2. The 2020 IRS standard rate will deliver inequitable mileage reimbursements

Many organizations utilize the IRS tax deduction rate to reimburse all drivers ­– no matter the territory costs or the territory size (i.e. the number of miles driven). On the surface, this mileage rate seems fair, because everyone gets the same rate of reimbursement. However, large cost variances between vehicle expenses and territory sizes render the IRS rate inequitable. Equal is just equal; it is not equitable.

If all employees experienced the same costs and territory sizes, a uniform reimbursement rate structure would make sense. But that’s not reality.

Scenario: 2 drivers reimbursed with IRS tax deduction rate

Driver 1 and Driver 2 live in the same zip code, own the same year / make / model vehicle, purchase the same insurance coverage, and incur the same ownership expenses (registration, taxes, and license fees). Driver 1 has a driving territory that is more urban with a higher density of businesses and, therefore, drives 12,000 business miles per year. Driver 2 has a driving territory that is more rural and must drive further between business calls, traveling around 24,000 business miles per year.

At 58 cents per mile (the 2019 IRS standard rate), Driver 1 will receive $6,960 in reimbursements in a year, while Driver B will receive $13,920.

If we presume both drivers incur the same fixed annual ownership costs of $5,000, Driver 1 is reimbursed $1,960 or 16.3 cents per mile in addition to the $5,000, while Driver 2 receives $8,920 or 37.2 cents per mile on top of the $5,000—a difference of 20.8 cents-per-mile. While it is true that Driver 2 will experience higher vehicle depreciation as a result of the higher number of miles driven, the cost of depreciation will equal the 20.8 cents-per-mile difference between Driver 1 and Driver 2.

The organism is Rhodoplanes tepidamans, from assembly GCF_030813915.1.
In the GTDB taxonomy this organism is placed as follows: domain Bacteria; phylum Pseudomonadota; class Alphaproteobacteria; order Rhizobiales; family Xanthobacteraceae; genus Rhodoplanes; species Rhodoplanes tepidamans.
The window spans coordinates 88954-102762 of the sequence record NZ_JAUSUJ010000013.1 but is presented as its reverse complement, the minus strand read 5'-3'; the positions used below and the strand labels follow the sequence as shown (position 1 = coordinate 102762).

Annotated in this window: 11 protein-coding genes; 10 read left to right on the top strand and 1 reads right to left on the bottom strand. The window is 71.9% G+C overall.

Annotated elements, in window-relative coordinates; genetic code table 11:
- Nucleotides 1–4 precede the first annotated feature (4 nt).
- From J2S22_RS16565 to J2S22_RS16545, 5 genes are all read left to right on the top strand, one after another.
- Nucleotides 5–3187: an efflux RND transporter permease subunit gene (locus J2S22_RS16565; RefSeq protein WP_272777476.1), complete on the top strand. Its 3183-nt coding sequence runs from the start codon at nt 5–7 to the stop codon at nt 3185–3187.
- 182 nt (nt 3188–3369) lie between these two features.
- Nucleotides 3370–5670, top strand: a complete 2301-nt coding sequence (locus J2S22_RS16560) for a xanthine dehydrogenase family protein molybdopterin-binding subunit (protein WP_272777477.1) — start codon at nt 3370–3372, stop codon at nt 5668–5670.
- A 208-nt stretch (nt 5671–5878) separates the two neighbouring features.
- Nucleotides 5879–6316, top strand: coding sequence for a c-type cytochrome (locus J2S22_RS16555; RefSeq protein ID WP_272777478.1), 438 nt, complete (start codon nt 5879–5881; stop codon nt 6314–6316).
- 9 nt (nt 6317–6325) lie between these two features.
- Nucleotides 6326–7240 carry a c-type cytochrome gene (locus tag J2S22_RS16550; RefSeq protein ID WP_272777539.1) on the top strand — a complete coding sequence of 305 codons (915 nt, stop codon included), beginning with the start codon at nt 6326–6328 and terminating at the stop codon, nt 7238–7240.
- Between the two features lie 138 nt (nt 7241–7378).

The bottom line: Driver 2 is overpaid. Is this fair to Driver 1 or to the company?

Car driving business mileage

Using an IRS tax deduction rate as a business mileage reimbursement in 2020

This inequity of rate could easily cause low mileage employees like Driver 1 to attempt to “equalize” or increase their mileage reimbursement if they feel they are not being adequately reimbursed. The mileage increase comes in the form of mileage buffering, or overstating business mileage. Employees may rationalize that since their rate does not adjust with rising fuel prices, adding a few miles will not hurt.

Because of mileage buffering, it is extremely important to employ a mileage log that tracks and calculates mileage automatically as well as holds employees accountable for their business travel.

Transitioning from the IRS mileage rate to a transparent reimbursement rate based on current geographical cost data will reduce reported mileage by as much as 20-30%. This is not because employees will drive less, but because the business mileage will not generate a reimbursement profit. Instead, the rate will accurately reimburse each employee based on their actual costs.

Contact mBurse today for a free mileage reimbursement assessment. If you want to stick with paying a mileage reimbursement rate, the right mileage log will help manage time and costs – see how your mileage log stacks up. If you are interested in exploring a transparent reimbursement model such as the fixed and variable rate reimbursement (FAVR), learn more here:

Car allowance vs. FAVR Reimbursement